BlackBerry has announced that it will no longer in operate in Pakistan after November 30, following a government notice which stated that the company would not be allowed to run its service in the country from December.
The Pakistan Telecommunications Authority (PTA) issued its notice to mobile carriers across the country in July, citing ‘security reasons’.
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BlackBerry COO Marty Beard confirmed the move today. In a blog post, he explained:
The truth is that the Pakistani government wanted the ability to monitor all BlackBerry Enterprise Service (BES) traffic in the country, including every BES e-mail and BES BBM message. But BlackBerry will not comply with that sort of directive. As we have said many times, we do not support “back doors” granting open access to our customers’ information and have never done this anywhere in the world.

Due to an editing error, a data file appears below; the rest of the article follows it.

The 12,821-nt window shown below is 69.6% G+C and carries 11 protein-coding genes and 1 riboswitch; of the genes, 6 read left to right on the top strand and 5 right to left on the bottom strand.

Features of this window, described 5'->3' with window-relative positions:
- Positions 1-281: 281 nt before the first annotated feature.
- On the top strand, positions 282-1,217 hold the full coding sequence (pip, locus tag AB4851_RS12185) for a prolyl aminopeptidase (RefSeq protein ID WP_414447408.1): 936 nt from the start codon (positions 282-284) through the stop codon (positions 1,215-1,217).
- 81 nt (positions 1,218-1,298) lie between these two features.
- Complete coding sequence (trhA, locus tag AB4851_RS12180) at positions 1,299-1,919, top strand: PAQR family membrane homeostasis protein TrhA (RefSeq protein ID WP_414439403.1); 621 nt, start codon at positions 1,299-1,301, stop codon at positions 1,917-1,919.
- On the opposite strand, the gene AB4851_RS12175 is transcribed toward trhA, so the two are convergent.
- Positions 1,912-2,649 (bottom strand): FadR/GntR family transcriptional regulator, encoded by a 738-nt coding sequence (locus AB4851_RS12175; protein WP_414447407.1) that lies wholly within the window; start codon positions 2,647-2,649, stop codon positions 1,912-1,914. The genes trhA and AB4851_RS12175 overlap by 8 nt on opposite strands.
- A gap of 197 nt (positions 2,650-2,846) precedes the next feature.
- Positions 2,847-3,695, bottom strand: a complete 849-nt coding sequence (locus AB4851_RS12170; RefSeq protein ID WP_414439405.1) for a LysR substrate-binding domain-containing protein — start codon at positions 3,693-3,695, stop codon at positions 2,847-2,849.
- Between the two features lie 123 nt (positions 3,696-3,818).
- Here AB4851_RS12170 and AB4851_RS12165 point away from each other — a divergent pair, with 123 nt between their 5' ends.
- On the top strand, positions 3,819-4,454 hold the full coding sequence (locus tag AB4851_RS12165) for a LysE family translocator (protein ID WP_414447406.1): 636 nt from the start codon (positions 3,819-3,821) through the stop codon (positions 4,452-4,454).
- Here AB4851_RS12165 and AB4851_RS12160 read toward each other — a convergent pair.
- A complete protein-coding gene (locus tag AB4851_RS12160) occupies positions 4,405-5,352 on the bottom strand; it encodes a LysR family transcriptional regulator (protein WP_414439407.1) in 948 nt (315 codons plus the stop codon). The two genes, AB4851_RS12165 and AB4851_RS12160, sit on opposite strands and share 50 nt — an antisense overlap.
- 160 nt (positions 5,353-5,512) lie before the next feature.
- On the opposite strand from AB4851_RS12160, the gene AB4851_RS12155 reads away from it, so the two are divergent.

Pakistan’s demand was not a question of public safety; we are more than happy to assist law enforcement agencies in investigations of criminal activity. Rather, Pakistan was essentially demanding unfettered access to all of our BES customers’ information. The privacy of our customers is paramount to BlackBerry, and we will not compromise that principle.
While the PTA was interested in gaining accessing BES communications, BlackBerry is shuttering its consumer services (BlackBerry Internet Services) as well.
It isn’t clear how many customers will be affected in Pakistan. The company is moving out of the country just as it launched its first Android-based device, the $699 Priv. However, the company’s loss of a market does speak to its commitment to securing users’ data and maintaining their privacy.